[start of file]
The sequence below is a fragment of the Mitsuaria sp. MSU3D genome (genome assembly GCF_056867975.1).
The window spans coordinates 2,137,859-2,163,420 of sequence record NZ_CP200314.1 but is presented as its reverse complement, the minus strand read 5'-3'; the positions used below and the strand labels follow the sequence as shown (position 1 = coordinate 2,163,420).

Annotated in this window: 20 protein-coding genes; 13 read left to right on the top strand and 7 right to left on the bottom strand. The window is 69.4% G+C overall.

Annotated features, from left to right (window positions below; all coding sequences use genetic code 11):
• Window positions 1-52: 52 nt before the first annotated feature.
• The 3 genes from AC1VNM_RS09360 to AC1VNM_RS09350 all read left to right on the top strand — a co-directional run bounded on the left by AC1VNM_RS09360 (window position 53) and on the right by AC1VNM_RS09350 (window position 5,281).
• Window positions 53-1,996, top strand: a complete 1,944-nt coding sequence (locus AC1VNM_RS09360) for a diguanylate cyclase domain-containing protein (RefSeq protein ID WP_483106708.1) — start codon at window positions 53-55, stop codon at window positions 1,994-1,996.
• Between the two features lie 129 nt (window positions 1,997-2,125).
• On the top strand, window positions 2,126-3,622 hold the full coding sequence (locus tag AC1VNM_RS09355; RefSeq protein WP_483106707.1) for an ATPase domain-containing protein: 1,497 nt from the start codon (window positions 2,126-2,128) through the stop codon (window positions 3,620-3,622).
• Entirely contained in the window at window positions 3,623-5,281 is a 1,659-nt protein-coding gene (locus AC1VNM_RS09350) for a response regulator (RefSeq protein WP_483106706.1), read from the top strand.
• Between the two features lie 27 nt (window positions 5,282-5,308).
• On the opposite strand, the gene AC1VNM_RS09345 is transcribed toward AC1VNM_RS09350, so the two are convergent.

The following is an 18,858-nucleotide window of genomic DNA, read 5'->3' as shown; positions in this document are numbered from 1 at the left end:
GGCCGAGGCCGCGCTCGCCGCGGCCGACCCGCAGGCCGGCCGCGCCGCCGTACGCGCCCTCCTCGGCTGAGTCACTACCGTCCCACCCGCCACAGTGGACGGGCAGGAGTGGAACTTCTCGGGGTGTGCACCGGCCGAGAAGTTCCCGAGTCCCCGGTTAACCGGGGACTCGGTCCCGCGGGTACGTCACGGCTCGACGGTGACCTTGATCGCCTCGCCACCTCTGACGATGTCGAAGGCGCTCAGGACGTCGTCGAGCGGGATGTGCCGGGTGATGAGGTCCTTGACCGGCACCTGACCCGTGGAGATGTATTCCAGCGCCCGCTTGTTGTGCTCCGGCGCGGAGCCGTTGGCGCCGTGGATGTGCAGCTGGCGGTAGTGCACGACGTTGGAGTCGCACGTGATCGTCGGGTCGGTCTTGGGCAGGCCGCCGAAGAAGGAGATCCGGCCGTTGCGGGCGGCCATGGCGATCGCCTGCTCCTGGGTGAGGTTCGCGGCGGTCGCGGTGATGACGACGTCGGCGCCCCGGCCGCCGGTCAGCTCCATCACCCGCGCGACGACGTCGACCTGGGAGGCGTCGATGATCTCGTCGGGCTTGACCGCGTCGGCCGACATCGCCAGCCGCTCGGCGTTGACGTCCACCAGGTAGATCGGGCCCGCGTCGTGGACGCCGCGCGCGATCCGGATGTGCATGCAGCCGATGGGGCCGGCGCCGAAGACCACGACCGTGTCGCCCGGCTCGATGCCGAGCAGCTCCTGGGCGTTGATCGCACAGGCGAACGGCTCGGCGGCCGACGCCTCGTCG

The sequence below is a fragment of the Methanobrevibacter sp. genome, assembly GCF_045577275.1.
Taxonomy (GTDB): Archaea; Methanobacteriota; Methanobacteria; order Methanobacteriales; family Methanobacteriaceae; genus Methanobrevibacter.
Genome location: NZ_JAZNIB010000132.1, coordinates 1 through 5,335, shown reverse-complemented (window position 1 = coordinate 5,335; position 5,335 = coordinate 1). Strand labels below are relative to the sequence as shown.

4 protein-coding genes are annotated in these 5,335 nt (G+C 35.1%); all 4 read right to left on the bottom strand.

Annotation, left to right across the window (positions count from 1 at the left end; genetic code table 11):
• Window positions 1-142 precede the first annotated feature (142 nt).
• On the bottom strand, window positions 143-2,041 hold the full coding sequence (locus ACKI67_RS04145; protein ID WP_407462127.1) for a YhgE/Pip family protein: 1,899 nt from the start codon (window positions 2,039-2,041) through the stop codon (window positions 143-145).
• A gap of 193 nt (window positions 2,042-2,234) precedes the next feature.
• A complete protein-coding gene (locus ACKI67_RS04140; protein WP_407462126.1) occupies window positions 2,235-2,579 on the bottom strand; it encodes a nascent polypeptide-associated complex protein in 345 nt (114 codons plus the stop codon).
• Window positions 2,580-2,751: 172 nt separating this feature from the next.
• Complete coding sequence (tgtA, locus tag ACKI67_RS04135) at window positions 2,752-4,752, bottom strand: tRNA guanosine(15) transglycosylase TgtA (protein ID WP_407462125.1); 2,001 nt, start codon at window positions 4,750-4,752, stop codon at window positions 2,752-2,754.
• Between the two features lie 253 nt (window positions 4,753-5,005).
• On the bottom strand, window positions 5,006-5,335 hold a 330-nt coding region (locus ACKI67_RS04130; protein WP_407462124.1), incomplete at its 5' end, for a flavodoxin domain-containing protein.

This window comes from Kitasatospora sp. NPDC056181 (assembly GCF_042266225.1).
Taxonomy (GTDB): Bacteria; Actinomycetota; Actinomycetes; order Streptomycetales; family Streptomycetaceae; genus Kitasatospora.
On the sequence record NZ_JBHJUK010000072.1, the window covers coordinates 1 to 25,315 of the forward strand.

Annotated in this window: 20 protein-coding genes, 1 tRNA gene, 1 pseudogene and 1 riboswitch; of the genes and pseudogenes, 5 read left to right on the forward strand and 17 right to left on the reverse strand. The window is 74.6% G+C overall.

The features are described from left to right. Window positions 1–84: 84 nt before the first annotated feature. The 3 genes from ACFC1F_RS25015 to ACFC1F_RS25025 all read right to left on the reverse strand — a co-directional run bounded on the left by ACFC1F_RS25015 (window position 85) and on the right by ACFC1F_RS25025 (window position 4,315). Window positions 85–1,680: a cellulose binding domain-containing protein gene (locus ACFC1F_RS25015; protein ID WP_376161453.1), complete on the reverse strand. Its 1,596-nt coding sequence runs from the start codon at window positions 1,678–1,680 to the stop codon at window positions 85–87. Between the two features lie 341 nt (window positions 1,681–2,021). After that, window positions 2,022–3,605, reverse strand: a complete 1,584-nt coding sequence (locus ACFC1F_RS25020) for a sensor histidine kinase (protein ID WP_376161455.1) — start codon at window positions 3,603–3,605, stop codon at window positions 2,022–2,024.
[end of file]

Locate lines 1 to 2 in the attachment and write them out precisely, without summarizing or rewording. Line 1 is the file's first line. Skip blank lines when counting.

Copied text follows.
The sequence below is a fragment of the Mitsuaria sp. MSU3D genome (genome assembly GCF_056867975.1).
The window spans coordinates 2,137,859-2,163,420 of sequence record NZ_CP200314.1 but is presented as its reverse complement, the minus strand read 5'-3'; the positions used below and the strand labels follow the sequence as shown (position 1 = coordinate 2,163,420).